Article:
The combination among biological properties of E. macrophyllus and biological activities of the majority components of its EO suggests that the anti-inflammatory and anti-rheumatic activities of the plant is mainly related to compound 15, followed by compounds 1, 4, 5, 12, 13, and 14. The anticancer activity of the plant is mainly related to compounds 1, 2, 4, 5, 7, 14, 17, and 20. Its diuretic property is mainly related to compounds 14 and 20. All EO components exhibit antioxidant and antimicrobial activities. However, the literature does not report these properties for the plant.

Effect of γ-radiation in the essential oils

The quantities of the EO obtained from the hydrodistillation of the irradiated leaves (EOS1, EOS3, EOS5, EOS10, and EOS20) were higher than EOS0 (see section Isolation of the essential oils). These results confirm that γ-radiation causes damage to the leaf cell membranes (Dhanya et al., 2011), and as a consequence the extractive process of the EO has become more favored when the plant material was submitted to radiation. However, the quantity of EOS1 (0.1673 g) is higher than the quantity of EOS3 (0.1159 g) and lower than EOS5 (0.1800 g), i.e. the EO quantity is not directly proportional to the radiation dose.

Table 2 shows the relative proportion of the constituents of EOS1, EOS3, EOS5, EOS10, and EOS20 based on CG-FID analyses (see Figure 1). The change in concentration of some essential oil components can be attributed to extraction efficiency and chemical and structural stabilities of these components when the leaves are exposed to γ-radiation.

Compounds 1, 5, 7-9, 11, 12, and 16 show higher relative proportions when the samples were exposed to γ-radiation. On the other hand, compounds 2, 4, 10, 18, and 20 show lower relative proportions when the samples were exposed to γ-radiation. The samples submitted to γ-radiation did not show significant change in relative proportion for the other compounds (3, 6, 13-15, 17, and 19).

The effect of the γ-radiation on the EO can be also observed when their chemical constituents are grouped in the chemical classes (Table 2). The concentration of acyclic monoterpene and sesquiterpene derivatives is increased when the plant was exposed to γ-radiation. On the other hand, the component concentrations of the other chemical classes were lightly decreased, i.e. for triterpene, diterpene, esters, and carotenoid derivatives. However, the effect of the γ-radiation is not the same for the different compounds in each chemical class. Examples are observed to carboxylic esters: the concentration of the compounds 11 and 16 increases when the radiation dose was higher, while the concentration of the compounds 10 and 18 decreases under the same conditions. As result, the effects of γ-radiation are intrinsic and specific for certain compounds. Similar compounds can exhibit different effects with γ-radiation. Moreover, the change in concentration of the EOs' components is not dependent of γ-radiation dose.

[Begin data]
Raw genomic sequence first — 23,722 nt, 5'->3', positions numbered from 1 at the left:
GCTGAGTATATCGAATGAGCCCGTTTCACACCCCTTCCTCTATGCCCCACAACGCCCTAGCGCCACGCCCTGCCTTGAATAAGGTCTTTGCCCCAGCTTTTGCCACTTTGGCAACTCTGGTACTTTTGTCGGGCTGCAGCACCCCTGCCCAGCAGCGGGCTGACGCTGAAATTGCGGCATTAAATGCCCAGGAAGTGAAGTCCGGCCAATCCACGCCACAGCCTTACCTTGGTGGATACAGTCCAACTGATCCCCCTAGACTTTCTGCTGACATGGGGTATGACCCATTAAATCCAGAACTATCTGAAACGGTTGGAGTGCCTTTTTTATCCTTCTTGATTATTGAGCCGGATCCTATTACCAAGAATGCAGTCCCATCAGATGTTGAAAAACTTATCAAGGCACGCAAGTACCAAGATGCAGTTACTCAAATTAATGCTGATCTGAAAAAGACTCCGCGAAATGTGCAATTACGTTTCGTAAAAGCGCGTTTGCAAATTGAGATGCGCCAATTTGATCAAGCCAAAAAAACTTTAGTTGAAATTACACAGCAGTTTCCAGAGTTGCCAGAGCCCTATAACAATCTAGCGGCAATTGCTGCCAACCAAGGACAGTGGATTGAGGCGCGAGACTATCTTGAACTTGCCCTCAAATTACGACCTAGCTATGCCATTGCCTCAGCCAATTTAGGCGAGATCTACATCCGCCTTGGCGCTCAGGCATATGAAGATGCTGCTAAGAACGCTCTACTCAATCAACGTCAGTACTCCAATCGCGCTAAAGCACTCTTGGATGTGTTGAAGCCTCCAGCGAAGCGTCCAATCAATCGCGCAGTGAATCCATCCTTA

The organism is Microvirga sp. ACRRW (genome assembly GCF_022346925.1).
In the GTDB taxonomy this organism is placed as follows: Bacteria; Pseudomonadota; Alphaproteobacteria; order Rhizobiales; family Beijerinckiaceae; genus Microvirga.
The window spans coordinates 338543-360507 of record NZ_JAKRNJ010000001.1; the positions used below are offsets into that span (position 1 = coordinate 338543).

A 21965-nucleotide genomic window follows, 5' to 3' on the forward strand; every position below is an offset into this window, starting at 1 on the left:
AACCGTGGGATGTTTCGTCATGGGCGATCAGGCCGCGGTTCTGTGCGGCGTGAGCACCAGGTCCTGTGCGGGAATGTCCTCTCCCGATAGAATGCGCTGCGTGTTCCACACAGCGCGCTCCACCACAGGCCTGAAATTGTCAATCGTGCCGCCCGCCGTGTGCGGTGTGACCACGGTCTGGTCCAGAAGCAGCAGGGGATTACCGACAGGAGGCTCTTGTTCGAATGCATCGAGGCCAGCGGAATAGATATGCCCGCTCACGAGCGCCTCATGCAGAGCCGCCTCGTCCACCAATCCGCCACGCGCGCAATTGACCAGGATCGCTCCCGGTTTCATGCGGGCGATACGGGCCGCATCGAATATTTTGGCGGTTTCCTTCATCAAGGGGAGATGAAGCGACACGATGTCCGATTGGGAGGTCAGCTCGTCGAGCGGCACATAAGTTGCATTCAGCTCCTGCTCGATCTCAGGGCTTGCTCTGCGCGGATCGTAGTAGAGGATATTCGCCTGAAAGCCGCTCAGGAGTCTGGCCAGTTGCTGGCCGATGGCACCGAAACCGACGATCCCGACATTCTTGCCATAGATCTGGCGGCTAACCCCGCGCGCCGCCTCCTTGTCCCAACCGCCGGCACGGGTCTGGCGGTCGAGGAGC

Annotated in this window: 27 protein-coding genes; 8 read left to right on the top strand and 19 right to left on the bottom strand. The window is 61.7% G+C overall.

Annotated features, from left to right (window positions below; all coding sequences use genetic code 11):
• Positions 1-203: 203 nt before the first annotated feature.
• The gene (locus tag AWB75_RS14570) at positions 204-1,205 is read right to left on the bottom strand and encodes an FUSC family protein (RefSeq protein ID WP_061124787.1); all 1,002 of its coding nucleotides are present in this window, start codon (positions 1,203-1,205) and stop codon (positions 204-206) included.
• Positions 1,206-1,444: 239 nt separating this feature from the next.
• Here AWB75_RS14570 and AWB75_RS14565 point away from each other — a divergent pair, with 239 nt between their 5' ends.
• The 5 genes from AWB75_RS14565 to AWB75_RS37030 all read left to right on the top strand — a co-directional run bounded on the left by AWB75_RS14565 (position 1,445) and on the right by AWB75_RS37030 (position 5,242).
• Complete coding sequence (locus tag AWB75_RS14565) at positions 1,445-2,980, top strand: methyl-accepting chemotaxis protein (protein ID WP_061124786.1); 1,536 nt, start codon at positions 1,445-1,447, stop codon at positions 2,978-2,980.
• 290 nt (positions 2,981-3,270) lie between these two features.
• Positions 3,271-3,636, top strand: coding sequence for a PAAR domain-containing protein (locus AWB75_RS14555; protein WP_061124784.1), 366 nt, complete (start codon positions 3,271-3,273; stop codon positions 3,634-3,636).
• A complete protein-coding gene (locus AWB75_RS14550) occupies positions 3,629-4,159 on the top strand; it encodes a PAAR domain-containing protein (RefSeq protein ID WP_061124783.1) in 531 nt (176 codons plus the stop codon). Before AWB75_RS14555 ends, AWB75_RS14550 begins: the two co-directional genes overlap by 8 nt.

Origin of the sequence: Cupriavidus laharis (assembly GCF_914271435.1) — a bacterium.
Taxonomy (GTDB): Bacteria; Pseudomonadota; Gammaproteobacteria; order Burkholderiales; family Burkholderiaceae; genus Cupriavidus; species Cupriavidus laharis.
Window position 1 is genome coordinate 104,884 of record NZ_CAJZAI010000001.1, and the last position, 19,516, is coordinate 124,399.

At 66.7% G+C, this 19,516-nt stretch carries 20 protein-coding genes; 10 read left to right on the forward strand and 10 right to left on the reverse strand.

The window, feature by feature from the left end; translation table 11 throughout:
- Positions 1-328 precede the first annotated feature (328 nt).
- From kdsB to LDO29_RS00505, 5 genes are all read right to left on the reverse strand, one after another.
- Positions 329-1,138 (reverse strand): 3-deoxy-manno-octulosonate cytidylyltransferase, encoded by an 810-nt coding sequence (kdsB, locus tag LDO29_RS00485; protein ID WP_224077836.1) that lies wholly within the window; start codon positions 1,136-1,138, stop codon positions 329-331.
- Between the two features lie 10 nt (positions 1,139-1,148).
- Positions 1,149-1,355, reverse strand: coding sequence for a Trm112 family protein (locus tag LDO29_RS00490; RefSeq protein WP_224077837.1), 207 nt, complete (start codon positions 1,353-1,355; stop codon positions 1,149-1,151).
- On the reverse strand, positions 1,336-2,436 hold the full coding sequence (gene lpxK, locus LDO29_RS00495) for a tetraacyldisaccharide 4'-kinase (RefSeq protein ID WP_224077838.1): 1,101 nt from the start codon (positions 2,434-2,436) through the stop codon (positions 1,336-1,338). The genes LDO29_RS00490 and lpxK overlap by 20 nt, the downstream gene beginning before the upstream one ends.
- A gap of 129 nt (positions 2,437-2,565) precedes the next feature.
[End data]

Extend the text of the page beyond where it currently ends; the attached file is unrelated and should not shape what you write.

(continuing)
Conclusion

In conclusion, the essential oil of E. macrophyllys is rich in carboxylic esters, carotenoid derivatives, and terpenes. These chemical classes are represented on the essential oil by compounds that exhibit a large spectrum of the biological activities. The concentration of some essential oil components is changed when the leaves are exposed to γ-radiation. As a consequence of the use of γ-radiation to the biological decontamination of the leaves of E. macrophyllus, some alterations in the biological properties of the plant can certainly occur. Compound 16 is the main component among those that exhibited increase in concentration when leaves of E. macrophyllus were subjected to radiation. According to the literature data, this compound exhibits antioxidant, antimicrobial, and cytotoxic properties. As a consequence of changes in its concentration can modify the biological activities of the essential oil.

On the other hand, compounds 2, 10, and 18 are the main components among those that exhibited decrease in concentration when leaves of E. macrophyllus were subjected to radiation. These compounds exhibit antioxidant, antimicrobial, antifungal, acaricidal, hypoglycemic, nematicidal, insect repellent, disturbance in the neuroendocrine system, and promotion of the protein synthesis and hypopharyngeal gland development in honey properties and changes in their concentration can also modify the biological activities of the essential oil.

 

Acknowledgments

The authors thank CNPq, CAPES, and FAPEMIG for their financial support.

 

Authors'contributions

TMS (PhD student) contributed in collecting plant, essential oil isolation, analysis the GC-FID and GC-MS data, and draft the paper. RRSM contributed to critical reading of the manuscript. VPF contributed to chromatographic analysis (GC-FID). MTP contributed in gamma radiation of the samples. EPS contributed to chromatographic analysis (GC-MS). AFCA supervised the laboratory work and contributed to critical reading of the manuscript. All the authors have read the final manuscript and approved the submission.

 

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Correspondence:
Thiago de Melo Silva
Instituto de Ciências Exatas Universidade Federal de Minas Gerais
Av. Antônio Carlos, 6627
31270-901 Belo Horizonte-MG, Brazil
silvatm@ufmg.br
Tel.: +55 31 3409 5728 Fax: +55 31 3409 570

Received 5 Mar 2013
Accepted 26 Jun 2013